Patients were sourced from several private rheumatology clinics in Mexico City. As a group they were lean (mean body mass index = 24.6 kg/m2) and greatly impacted by the FM (FIQ's mean value = 64 units). These characteristics probably do not apply to the FM population at large. It should be noted however, that controls had a similar age and a similar body mass index. Our database did not register variables that may affect HRV such as level of physical activity or use of oral contraceptives. It remains to be established if the HRV differences found in this study persist in obese post-menopausal women, in men or in patients with other painful rheumatic syndromes such as rheumatoid arthritis. In this regard, it is worth noting that a previous study revealed that FM patients have significantly more autonomic symptoms (including sleeping problems) than patients with rheumatoid arthritis . Even so, a pending issue is to directly compare nighttime HRV parameters in FM versus other painful rheumatic syndromes.
Another novel finding of our study is the correlation between several nighttime HRV parameters indicative of sympathetic predominance and different FM symptoms, including pain severity. This correlation, observed in patients, does not define the cause-effect direction. Nevertheless, previous findings suggest that FM could be a sympathetically-maintained pain syndrome: patients who suffer from FM have norepinephrine-evoked pain , as well as COMT gene polymorphisms associated with a defective catecholamine clearing enzyme [9, 10]. This body of evidence suggests that sympathetic hyperactivity could be the cause of FM symptoms.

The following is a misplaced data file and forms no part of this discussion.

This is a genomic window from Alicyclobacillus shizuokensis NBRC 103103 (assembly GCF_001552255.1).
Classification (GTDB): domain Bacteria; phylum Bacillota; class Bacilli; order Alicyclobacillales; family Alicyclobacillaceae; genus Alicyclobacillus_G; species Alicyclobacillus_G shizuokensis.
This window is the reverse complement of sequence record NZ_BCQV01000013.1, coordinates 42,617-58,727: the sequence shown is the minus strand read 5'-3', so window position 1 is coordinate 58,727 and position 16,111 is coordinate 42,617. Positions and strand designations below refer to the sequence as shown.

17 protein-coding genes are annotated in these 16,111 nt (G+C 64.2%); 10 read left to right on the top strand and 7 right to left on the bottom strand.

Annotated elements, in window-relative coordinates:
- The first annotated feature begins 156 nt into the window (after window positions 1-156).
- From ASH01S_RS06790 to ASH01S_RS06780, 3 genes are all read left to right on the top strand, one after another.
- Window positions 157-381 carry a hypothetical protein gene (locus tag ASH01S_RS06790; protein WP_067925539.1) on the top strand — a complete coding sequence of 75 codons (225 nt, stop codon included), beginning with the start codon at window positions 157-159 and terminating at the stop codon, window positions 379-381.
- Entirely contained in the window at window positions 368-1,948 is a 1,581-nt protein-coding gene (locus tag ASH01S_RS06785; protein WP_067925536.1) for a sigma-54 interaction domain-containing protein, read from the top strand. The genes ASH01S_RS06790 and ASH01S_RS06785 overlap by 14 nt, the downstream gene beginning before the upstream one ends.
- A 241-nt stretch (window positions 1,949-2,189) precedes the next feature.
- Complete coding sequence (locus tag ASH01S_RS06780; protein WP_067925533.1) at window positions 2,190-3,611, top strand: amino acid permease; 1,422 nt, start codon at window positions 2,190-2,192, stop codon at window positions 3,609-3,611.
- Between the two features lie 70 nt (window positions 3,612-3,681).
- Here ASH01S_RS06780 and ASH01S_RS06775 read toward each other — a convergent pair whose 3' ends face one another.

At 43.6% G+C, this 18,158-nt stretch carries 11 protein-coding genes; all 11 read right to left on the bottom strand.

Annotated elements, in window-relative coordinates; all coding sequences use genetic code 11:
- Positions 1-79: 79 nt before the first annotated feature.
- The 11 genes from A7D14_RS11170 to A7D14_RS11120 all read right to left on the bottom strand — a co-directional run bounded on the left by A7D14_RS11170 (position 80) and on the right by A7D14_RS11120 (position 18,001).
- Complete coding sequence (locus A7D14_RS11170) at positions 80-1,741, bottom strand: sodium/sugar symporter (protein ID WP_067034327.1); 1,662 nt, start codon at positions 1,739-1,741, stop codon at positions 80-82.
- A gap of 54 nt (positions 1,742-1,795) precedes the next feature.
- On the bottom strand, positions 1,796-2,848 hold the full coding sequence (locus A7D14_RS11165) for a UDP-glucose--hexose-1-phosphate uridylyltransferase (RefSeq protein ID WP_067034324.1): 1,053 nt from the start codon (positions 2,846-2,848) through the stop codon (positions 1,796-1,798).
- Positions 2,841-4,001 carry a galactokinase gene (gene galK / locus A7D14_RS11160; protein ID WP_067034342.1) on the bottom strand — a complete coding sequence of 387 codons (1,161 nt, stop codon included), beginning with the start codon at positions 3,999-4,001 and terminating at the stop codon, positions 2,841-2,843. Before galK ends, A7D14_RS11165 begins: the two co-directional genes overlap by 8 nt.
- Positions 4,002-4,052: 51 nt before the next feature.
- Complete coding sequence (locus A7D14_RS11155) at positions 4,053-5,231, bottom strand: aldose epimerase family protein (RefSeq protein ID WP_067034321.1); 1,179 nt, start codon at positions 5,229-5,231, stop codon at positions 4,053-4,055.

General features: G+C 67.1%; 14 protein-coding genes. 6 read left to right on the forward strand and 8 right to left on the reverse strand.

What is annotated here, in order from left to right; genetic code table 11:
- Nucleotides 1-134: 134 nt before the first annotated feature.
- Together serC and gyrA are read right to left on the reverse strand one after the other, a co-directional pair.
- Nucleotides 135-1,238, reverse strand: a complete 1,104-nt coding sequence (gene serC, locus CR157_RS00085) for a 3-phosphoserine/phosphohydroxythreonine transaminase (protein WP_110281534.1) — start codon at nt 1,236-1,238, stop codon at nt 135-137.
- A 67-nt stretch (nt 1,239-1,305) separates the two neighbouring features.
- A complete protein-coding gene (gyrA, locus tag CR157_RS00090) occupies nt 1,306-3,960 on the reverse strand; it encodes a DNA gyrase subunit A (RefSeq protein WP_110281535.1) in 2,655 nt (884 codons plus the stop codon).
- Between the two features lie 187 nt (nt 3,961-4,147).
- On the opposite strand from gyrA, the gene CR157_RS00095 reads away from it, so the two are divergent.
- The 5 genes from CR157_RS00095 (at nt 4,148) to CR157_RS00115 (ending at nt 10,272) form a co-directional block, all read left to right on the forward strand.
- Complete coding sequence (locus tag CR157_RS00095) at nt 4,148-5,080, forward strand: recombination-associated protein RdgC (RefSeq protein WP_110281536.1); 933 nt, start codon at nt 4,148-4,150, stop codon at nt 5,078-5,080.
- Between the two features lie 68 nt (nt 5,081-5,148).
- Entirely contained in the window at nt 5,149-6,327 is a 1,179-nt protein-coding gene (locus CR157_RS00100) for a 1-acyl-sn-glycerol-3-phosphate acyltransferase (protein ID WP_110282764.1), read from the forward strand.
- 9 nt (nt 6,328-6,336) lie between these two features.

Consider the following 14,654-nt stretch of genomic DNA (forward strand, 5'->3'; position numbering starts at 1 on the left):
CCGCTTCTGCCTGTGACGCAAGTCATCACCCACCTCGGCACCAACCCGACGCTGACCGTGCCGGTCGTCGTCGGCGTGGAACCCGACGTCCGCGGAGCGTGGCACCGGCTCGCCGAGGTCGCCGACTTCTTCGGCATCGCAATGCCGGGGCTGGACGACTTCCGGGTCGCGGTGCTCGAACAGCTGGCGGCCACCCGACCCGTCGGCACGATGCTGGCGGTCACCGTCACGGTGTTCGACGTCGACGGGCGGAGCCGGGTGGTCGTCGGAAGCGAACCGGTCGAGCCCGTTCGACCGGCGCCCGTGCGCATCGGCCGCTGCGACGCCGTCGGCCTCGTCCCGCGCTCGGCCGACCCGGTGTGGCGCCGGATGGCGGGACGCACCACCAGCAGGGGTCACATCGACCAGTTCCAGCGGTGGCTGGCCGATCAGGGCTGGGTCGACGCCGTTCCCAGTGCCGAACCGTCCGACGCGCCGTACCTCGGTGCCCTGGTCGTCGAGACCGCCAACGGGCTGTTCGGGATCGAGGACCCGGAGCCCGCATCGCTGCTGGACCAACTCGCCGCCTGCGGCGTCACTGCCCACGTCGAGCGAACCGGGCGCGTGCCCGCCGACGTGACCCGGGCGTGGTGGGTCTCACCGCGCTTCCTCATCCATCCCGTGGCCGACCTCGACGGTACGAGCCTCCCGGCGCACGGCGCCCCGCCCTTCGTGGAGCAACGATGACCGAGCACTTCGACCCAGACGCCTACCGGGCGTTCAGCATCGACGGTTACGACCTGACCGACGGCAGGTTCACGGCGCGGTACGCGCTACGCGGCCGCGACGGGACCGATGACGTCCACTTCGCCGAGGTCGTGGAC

An unexpected result of our study was the reverse correlation between HRV parameters and FM symptoms seen in healthy controls when compared to patients. We anticipated that there would be a continuum between HRV values and FM symptoms across these two groups. However, contrary to what is seen in patients, in healthy individuals, HRV markers suggestive of parasympathetic predominance have a positive correlation with some FM symptoms and with total FIQ scores. The reason for this surprising dichotomy is not clear. It could be speculated that healthy individuals have low basal sympathetic tone. For them, the feeling of fatigue or depression may be due to lack of sympathetic drive. In contrast, individuals with FM have higher basal sympathetic tone. The system is already overworked and exhausted. Further sympathetic activity is unable to overcome fatigue. In favor of this notion are different studies showing that in contrast to what is seen in healthy individuals, FM patients have blunted sympathetic responses to different types of stressors . Another possible explanation for this dichotomy is that healthy individuals have harmonious circadian rhythms; thus, fatigue during the day is followed by a restful night.